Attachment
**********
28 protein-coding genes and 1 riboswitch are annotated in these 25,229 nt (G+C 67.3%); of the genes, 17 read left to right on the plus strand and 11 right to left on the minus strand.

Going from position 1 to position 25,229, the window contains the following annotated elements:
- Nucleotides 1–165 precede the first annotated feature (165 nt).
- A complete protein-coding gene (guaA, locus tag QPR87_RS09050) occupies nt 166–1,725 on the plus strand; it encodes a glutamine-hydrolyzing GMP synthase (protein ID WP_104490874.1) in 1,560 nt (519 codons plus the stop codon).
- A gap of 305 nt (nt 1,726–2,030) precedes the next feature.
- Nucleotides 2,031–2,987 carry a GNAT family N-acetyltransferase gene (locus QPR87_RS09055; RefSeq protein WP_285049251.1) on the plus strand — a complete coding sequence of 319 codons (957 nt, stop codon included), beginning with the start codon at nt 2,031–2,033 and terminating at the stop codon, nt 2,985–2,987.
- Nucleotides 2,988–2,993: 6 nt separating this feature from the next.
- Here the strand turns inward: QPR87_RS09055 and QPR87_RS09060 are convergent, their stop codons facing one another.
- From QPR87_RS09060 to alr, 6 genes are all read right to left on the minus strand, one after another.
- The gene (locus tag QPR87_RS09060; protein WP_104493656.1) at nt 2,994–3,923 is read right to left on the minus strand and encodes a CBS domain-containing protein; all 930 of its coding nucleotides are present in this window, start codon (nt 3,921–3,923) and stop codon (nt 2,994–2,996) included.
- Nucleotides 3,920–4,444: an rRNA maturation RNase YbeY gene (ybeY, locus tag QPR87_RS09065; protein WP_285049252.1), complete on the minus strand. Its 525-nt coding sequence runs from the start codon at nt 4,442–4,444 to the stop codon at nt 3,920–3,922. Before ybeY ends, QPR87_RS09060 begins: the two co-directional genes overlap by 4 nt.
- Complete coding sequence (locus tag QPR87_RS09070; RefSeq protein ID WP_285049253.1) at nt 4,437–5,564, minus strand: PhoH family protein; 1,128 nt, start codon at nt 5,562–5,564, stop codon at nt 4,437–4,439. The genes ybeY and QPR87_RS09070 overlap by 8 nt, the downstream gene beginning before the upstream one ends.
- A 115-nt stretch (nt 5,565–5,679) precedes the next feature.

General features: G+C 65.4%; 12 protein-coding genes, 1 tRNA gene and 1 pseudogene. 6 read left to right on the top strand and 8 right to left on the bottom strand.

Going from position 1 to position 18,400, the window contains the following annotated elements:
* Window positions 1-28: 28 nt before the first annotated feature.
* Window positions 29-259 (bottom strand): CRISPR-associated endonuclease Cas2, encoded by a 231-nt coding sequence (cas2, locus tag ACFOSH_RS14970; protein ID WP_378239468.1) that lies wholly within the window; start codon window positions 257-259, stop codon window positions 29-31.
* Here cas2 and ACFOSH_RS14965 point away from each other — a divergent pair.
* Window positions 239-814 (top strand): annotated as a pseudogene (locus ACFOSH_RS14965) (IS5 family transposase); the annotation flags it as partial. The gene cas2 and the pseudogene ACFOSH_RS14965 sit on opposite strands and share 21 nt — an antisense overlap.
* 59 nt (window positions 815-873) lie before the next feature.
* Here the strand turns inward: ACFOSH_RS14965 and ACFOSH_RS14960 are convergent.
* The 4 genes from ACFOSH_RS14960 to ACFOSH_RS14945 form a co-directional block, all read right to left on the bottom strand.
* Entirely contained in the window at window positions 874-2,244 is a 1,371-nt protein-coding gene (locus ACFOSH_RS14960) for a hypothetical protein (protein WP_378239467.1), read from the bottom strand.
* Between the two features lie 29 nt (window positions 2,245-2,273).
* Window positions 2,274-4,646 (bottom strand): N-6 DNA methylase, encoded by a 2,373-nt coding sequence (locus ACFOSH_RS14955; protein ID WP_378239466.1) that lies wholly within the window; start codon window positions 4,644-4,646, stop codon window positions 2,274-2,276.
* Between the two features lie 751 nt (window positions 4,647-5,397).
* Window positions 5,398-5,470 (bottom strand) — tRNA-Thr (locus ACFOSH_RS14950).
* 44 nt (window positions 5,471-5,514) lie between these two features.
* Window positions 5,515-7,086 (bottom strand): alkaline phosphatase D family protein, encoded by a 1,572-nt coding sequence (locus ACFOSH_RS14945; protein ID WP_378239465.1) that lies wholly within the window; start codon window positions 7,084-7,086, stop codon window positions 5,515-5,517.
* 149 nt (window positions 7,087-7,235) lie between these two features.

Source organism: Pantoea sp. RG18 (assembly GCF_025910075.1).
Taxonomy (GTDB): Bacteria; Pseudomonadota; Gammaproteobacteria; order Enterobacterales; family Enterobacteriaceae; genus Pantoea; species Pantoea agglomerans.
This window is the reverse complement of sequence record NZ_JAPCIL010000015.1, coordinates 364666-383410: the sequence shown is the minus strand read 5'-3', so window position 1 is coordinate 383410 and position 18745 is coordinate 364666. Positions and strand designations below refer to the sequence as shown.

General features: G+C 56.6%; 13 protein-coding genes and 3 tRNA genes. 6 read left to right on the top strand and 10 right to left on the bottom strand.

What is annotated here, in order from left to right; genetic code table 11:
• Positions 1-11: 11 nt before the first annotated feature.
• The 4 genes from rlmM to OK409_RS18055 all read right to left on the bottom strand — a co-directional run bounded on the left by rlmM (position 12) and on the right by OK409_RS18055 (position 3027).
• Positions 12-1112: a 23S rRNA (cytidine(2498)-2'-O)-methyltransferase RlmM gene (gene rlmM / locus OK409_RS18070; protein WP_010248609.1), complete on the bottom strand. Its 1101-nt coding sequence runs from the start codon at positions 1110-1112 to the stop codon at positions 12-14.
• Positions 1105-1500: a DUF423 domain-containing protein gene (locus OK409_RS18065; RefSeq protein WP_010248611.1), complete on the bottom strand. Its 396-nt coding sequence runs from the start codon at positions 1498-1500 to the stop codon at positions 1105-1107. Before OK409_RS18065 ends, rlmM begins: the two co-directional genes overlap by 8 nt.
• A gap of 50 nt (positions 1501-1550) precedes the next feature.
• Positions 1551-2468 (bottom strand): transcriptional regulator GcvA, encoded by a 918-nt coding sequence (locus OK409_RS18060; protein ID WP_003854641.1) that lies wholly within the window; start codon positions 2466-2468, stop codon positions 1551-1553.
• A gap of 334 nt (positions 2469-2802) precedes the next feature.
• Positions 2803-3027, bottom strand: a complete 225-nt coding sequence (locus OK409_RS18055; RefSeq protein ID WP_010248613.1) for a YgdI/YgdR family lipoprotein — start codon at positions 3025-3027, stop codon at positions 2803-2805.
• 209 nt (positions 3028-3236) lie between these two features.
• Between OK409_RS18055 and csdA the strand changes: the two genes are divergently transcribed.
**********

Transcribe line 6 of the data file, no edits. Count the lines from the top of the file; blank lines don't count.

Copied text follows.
- Nucleotides 2,031–2,987 carry a GNAT family N-acetyltransferase gene (locus QPR87_RS09055; RefSeq protein WP_285049251.1) on the plus strand — a complete coding sequence of 319 codons (957 nt, stop codon included), beginning with the start codon at nt 2,031–2,033 and terminating at the stop codon, nt 2,985–2,987.